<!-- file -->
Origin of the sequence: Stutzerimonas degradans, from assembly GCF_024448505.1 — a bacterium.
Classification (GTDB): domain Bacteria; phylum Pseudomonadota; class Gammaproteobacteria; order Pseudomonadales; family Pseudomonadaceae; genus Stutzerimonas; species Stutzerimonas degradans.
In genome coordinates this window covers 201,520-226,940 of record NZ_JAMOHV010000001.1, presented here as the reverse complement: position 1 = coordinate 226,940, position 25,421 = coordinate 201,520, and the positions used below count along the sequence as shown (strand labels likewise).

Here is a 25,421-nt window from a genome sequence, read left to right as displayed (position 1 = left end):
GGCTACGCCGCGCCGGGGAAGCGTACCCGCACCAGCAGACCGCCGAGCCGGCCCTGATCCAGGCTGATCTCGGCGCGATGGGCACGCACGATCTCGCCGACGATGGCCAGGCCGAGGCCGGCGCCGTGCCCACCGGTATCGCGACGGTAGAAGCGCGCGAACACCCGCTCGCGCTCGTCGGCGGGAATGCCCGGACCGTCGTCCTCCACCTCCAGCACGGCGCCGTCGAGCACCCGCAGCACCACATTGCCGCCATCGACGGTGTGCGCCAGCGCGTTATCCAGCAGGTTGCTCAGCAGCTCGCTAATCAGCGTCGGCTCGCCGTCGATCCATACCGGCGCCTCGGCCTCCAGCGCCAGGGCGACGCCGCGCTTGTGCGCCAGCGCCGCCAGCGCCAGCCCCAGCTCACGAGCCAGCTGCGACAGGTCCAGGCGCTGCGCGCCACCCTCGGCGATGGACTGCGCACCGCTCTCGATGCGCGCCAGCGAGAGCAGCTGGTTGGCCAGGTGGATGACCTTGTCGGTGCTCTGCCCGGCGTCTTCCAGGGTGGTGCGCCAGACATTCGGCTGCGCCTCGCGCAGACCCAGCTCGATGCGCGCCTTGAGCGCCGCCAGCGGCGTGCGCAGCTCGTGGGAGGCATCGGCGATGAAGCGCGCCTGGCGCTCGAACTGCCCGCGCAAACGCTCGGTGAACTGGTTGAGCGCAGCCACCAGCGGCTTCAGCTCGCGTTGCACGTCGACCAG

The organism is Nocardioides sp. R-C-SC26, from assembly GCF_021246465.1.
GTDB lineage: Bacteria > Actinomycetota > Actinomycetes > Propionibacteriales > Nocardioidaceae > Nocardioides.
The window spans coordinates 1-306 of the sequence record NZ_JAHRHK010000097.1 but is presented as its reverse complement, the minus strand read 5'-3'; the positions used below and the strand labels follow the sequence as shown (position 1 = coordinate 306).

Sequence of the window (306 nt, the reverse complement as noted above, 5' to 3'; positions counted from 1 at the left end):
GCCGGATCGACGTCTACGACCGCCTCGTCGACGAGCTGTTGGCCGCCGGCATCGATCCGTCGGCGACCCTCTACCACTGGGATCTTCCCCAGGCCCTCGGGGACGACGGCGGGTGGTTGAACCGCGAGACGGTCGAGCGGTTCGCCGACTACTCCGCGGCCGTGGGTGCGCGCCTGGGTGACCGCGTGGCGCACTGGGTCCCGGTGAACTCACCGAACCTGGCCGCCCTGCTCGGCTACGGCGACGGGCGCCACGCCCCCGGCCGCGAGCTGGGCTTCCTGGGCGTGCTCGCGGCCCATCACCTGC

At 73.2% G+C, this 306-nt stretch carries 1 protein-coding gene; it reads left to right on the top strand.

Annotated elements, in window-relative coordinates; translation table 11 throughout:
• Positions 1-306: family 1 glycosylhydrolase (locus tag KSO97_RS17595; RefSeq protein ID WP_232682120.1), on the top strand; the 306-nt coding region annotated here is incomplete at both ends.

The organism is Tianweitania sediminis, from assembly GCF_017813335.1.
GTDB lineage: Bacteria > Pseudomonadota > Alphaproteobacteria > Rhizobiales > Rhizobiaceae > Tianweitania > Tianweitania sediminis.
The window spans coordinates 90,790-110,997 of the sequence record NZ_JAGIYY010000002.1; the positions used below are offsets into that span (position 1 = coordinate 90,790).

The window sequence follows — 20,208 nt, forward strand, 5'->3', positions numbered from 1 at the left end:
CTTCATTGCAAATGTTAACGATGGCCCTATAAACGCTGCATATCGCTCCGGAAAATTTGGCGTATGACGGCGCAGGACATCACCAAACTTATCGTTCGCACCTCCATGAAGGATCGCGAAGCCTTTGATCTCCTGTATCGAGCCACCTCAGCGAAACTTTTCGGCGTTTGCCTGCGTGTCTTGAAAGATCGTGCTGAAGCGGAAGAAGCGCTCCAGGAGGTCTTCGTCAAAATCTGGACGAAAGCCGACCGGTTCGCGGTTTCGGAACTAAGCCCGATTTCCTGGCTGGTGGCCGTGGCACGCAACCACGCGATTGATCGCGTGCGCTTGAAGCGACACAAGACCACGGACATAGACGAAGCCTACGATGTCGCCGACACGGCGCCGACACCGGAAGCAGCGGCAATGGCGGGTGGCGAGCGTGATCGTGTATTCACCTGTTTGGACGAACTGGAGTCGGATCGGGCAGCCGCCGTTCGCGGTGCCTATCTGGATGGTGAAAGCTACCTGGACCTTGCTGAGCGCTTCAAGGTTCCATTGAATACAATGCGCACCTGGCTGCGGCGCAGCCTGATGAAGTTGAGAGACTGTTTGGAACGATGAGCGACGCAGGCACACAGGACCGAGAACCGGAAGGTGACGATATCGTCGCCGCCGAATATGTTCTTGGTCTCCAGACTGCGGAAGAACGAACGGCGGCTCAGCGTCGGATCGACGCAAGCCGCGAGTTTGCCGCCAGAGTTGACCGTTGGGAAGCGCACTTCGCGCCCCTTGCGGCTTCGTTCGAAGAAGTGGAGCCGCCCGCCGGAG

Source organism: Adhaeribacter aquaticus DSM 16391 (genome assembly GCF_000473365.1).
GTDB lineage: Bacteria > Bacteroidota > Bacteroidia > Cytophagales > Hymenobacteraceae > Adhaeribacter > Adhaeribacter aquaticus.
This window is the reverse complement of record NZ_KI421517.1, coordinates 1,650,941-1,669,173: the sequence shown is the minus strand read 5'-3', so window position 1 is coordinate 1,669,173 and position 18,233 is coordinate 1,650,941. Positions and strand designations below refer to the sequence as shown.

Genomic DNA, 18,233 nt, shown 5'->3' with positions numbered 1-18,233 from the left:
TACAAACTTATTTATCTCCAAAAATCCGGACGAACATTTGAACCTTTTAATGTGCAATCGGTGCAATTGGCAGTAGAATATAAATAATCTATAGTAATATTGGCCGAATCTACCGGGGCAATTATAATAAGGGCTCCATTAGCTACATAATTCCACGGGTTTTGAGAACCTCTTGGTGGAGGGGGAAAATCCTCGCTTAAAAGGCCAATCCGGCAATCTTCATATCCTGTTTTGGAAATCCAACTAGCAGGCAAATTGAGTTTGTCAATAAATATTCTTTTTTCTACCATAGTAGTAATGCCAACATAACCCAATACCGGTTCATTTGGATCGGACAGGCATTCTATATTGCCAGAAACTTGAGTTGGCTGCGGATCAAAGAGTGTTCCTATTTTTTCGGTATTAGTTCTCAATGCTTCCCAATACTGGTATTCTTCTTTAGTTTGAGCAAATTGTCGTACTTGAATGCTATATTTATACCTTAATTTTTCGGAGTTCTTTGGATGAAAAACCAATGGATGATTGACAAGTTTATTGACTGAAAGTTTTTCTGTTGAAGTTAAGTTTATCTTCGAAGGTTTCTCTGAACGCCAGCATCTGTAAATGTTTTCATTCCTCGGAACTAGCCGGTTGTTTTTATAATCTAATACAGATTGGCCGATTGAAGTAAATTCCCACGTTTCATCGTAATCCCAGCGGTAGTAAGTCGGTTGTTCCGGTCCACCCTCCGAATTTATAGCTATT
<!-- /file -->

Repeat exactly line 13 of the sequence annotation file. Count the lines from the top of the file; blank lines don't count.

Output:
• Positions 1-306: family 1 glycosylhydrolase (locus tag KSO97_RS17595; RefSeq protein ID WP_232682120.1), on the top strand; the 306-nt coding region annotated here is incomplete at both ends.